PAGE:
# Using mutual information as a cocitation similarity measure

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## Abstract

The debate regarding to which similarity measure can be used in co-citation analysis lasted for many years. The mostly debated measure is Pearson’s correlation coefficient *r*. It has been used as similarity measure in literature since the beginning of the technique in the 1980s. However, some researchers criticized using Pearson’s *r* as a similarity measure because it does not fully satisfy the mathematical conditions of a good similarity metric and (or) because it doesn’t meet some natural requirements a similarity measure should satisfy. Alternative similarity measures like cosine measure and chi square measure were also proposed and studied, which resulted in more controversies and debates about which similarity measure to use in co-citation analysis. In this article, we put forth the hypothesis that the researchers with high mutual information are closely related to each other and that the mutual information can be used as a similarity measure in author co-citation analysis. Given two researchers, the mutual information between them can be calculated based on their publications and their co-citation frequencies. A mutual information proximity matrix is then constructed. This proximity matrix meet the two requirements formulated by Ahlgren et al. (J Am Soc Inf Sci Technol 54(6):550–560, 2003). We conduct several experimental studies for the validation of our hypothesis and the results using mutual information are compared to the results using other similarity measures.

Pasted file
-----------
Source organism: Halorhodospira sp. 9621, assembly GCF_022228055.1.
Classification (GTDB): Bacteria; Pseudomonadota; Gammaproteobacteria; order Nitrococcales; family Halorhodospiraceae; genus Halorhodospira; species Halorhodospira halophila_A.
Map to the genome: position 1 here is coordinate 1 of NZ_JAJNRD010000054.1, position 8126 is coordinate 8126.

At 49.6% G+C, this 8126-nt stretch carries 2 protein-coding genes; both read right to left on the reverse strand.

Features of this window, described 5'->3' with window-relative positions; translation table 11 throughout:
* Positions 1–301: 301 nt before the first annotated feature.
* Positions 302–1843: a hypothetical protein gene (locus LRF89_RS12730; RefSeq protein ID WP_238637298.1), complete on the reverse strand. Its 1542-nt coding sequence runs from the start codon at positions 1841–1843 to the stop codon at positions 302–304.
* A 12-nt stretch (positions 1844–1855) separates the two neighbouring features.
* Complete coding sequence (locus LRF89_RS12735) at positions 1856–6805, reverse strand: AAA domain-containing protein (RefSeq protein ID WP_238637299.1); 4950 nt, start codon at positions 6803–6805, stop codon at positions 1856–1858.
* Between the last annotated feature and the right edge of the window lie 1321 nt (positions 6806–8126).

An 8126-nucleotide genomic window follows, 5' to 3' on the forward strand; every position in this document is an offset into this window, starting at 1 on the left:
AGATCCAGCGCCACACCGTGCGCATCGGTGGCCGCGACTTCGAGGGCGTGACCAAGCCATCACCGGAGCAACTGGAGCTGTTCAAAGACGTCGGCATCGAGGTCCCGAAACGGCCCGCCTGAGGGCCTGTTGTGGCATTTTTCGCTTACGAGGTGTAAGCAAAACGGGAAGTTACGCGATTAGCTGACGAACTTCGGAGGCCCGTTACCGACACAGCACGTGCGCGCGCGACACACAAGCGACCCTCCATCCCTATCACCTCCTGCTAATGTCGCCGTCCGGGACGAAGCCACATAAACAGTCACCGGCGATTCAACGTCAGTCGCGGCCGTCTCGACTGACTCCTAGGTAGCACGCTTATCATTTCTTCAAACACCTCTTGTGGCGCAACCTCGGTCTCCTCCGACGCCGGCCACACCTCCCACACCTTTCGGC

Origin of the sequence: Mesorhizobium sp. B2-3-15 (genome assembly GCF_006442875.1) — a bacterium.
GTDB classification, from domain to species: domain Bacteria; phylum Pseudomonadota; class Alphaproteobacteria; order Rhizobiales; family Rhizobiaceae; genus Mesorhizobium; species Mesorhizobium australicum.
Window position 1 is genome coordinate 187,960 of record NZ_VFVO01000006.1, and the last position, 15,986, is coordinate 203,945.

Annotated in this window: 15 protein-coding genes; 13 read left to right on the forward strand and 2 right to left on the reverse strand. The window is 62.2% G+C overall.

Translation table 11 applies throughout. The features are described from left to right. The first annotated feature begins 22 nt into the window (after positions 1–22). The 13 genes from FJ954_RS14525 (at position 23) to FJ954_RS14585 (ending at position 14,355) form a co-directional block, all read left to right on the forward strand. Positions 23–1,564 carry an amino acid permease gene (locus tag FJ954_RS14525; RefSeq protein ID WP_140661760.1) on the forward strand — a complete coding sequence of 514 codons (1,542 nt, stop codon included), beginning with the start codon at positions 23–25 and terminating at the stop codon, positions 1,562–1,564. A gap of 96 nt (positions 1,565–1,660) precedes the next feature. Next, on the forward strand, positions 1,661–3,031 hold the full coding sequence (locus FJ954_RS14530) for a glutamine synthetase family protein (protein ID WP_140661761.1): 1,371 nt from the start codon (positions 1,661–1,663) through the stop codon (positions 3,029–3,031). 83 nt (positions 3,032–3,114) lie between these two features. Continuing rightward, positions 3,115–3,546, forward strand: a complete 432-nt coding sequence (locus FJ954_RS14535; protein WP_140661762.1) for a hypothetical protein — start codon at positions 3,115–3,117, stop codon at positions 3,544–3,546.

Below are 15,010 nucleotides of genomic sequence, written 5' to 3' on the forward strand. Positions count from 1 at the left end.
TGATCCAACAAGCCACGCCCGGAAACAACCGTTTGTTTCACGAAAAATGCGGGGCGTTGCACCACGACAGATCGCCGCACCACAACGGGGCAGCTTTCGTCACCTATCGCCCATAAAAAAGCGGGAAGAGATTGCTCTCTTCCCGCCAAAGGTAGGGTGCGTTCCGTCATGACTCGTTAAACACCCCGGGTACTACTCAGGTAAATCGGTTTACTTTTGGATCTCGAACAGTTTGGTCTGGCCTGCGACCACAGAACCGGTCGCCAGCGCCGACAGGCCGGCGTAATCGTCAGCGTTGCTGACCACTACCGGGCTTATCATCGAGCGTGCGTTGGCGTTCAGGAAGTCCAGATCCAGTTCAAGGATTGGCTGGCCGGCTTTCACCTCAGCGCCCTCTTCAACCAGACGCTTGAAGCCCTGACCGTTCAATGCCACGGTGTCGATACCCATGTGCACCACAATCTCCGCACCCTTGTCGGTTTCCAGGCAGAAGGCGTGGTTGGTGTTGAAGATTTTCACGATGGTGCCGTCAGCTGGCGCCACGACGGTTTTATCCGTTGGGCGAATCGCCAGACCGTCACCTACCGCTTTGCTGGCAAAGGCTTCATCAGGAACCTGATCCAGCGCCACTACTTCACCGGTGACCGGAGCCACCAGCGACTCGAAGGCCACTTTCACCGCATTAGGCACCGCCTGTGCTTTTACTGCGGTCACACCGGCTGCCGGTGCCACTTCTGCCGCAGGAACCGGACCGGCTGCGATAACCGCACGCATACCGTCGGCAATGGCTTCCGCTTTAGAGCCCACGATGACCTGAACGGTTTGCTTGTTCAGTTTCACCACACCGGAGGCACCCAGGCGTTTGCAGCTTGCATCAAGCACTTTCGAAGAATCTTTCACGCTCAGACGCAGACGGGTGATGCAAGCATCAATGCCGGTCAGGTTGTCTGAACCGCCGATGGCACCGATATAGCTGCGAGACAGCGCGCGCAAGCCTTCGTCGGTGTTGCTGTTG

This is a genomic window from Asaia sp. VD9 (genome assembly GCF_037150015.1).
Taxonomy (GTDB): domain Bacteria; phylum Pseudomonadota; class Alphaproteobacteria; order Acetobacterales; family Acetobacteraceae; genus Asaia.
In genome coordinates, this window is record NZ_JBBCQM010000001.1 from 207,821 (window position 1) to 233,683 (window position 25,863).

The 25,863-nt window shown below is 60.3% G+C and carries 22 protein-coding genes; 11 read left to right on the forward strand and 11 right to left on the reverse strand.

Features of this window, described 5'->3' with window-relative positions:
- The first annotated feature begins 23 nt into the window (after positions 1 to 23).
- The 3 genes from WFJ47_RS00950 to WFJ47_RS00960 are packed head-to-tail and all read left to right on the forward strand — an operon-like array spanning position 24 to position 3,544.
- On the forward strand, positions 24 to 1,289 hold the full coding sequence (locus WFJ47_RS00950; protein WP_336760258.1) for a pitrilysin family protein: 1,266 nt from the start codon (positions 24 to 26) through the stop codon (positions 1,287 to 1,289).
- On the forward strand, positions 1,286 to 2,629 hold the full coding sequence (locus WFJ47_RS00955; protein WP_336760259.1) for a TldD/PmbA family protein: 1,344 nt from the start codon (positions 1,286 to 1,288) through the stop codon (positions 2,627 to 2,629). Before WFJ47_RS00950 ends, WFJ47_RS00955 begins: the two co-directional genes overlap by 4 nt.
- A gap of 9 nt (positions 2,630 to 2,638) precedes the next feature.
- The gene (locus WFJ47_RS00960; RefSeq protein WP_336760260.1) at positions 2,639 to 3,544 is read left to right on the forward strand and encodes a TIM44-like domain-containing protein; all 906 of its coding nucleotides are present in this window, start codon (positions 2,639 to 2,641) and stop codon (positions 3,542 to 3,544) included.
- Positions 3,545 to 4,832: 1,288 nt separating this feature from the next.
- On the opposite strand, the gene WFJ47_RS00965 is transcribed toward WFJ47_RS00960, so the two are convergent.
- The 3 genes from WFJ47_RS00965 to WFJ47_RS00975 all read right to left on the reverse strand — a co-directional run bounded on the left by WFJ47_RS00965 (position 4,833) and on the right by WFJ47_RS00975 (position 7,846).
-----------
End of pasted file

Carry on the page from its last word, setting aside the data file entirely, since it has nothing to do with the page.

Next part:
## Keywords

Author co-citation analysis Similarity measures Mutual information## References

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